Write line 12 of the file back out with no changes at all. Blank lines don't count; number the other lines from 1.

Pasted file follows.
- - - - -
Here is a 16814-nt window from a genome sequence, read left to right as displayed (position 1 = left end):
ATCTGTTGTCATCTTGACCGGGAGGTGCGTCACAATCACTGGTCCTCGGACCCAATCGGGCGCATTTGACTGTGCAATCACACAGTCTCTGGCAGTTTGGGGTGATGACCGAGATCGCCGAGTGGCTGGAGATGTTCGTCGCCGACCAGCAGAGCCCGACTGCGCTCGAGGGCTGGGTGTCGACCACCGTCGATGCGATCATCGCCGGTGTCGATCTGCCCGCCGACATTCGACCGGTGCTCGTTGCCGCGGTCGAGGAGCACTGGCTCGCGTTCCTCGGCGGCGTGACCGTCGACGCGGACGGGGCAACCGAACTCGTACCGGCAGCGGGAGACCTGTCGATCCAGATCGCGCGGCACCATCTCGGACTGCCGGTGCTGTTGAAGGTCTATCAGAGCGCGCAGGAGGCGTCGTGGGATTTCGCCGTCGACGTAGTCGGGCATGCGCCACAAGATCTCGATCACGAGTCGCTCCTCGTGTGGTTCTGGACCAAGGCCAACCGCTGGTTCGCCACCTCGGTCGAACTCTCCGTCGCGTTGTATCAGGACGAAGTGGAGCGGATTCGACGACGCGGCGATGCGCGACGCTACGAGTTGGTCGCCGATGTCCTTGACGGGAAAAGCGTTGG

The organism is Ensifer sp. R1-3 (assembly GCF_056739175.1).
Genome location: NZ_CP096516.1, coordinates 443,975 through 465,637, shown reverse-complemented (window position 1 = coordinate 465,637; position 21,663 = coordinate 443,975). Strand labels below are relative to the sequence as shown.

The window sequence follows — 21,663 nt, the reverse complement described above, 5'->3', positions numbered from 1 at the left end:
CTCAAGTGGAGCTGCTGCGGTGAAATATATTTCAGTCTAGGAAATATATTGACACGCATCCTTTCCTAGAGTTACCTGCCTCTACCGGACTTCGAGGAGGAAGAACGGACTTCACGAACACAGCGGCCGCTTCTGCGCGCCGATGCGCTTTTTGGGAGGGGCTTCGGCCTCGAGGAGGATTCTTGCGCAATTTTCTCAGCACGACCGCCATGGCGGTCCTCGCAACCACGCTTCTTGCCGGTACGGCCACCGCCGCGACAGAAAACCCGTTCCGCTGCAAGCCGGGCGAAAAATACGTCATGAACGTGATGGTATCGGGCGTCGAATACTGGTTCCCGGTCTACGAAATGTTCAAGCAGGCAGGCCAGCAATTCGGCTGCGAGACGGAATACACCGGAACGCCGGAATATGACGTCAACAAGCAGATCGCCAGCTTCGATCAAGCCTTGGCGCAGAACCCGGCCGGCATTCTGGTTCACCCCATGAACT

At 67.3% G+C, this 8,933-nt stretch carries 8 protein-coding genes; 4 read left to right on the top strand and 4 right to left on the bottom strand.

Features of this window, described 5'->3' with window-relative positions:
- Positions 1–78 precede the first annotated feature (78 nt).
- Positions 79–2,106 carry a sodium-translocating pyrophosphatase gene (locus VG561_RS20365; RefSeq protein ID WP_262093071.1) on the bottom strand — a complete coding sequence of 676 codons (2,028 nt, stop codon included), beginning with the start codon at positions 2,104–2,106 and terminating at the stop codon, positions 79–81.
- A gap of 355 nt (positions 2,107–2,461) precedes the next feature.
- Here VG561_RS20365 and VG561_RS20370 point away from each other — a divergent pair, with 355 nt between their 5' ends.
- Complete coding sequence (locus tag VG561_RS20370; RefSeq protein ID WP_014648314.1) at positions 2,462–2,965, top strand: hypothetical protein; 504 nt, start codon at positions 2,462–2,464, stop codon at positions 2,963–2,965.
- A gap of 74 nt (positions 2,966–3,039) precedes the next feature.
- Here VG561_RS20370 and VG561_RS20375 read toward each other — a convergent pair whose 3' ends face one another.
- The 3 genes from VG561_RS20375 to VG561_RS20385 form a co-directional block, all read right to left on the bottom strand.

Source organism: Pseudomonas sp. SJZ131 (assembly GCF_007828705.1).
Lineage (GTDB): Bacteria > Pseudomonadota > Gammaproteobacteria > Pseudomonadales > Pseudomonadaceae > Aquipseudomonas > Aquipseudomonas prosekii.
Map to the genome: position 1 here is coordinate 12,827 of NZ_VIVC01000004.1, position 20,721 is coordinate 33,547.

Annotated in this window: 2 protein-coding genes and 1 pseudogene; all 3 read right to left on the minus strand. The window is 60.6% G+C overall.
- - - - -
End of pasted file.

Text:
- Here VG561_RS20365 and VG561_RS20370 point away from each other — a divergent pair, with 355 nt between their 5' ends.